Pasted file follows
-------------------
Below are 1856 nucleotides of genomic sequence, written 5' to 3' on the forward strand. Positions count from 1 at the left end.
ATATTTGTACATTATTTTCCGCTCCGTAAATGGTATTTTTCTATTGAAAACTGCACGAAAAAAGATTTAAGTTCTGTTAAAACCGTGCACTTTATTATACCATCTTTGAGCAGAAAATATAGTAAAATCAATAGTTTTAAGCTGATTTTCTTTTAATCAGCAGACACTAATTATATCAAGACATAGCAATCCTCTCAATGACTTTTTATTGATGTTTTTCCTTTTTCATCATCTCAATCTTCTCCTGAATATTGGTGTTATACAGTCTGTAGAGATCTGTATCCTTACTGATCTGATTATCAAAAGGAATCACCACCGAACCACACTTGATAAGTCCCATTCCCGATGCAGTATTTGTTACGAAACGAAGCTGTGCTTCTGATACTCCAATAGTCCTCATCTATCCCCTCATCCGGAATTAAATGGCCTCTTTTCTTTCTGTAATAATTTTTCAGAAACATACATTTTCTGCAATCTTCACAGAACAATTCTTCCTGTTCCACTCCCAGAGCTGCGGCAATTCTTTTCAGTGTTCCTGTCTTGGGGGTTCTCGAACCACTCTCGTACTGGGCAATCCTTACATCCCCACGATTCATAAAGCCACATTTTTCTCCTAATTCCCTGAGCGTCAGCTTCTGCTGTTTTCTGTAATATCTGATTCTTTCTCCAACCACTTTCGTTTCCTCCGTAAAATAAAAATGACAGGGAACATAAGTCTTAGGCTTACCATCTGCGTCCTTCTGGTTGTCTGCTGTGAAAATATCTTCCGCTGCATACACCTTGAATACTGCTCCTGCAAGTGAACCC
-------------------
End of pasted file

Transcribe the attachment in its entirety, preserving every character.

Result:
Below are 1856 nucleotides of genomic sequence, written 5' to 3' on the forward strand. Positions count from 1 at the left end.
ATATTTGTACATTATTTTCCGCTCCGTAAATGGTATTTTTCTATTGAAAACTGCACGAAAAAAGATTTAAGTTCTGTTAAAACCGTGCACTTTATTATACCATCTTTGAGCAGAAAATATAGTAAAATCAATAGTTTTAAGCTGATTTTCTTTTAATCAGCAGACACTAATTATATCAAGACATAGCAATCCTCTCAATGACTTTTTATTGATGTTTTTCCTTTTTCATCATCTCAATCTTCTCCTGAATATTGGTGTTATACAGTCTGTAGAGATCTGTATCCTTACTGATCTGATTATCAAAAGGAATCACCACCGAACCACACTTGATAAGTCCCATTCCCGATGCAGTATTTGTTACGAAACGAAGCTGTGCTTCTGATACTCCAATAGTCCTCATCTATCCCCTCATCCGGAATTAAATGGCCTCTTTTCTTTCTGTAATAATTTTTCAGAAACATACATTTTCTGCAATCTTCACAGAACAATTCTTCCTGTTCCACTCCCAGAGCTGCGGCAATTCTTTTCAGTGTTCCTGTCTTGGGGGTTCTCGAACCACTCTCGTACTGGGCAATCCTTACATCCCCACGATTCATAAAGCCACATTTTTCTCCTAATTCCCTGAGCGTCAGCTTCTGCTGTTTTCTGTAATATCTGATTCTTTCTCCAACCACTTTCGTTTCCTCCGTAAAATAAAAATGACAGGGAACATAAGTCTTAGGCTTACCATCTGCGTCCTTCTGGTTGTCTGCTGTGAAAATATCTTCCGCTGCATACACCTTGAATACTGCTCCTGCAAGTGAACCC